The overall ambition is to modernize and enhance the Scandinavian tradition of democratic participation in ways that fit current society and information technology. Today every citizen is a user of IT, but public IT systems are often designed for workers and administrators rather than for this public. The PIT centre brings the citizen into focus as a participant in design and in use of IT. Inspiration for such participation is found in grass-root movements and on-line communities.
The research questions address IT support for new forms of human participation and cooperation. How do we identify and encourage such new forms? How can they be supported through improved design methods and IT platforms? How can we understand the possibilities and problems of this development?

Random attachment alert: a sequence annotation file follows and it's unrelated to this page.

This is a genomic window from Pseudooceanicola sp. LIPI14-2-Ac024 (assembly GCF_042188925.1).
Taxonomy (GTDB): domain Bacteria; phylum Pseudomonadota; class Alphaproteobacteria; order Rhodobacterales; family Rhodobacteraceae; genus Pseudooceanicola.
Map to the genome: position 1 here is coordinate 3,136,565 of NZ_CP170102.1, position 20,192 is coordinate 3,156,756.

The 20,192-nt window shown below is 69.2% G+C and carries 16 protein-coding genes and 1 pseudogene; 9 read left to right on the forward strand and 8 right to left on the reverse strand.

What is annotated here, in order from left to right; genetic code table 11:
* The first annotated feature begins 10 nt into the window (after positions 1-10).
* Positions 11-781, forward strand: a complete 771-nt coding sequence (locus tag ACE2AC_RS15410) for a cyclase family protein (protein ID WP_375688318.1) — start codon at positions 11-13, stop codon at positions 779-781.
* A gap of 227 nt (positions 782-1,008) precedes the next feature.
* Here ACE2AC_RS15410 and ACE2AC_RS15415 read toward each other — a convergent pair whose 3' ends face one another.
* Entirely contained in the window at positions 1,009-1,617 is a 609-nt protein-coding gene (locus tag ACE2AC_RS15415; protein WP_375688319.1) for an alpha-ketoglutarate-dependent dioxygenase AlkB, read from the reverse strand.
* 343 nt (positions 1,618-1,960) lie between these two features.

The PIT centre builds on the participatory design tradition, but adds to earlier research by combining a focus on aesthetics and art with the more traditional usability and usefulness of participatory design and human-computer interaction. In PIT, these research traditions meet in research through design processes, which focus on specific empirical cases.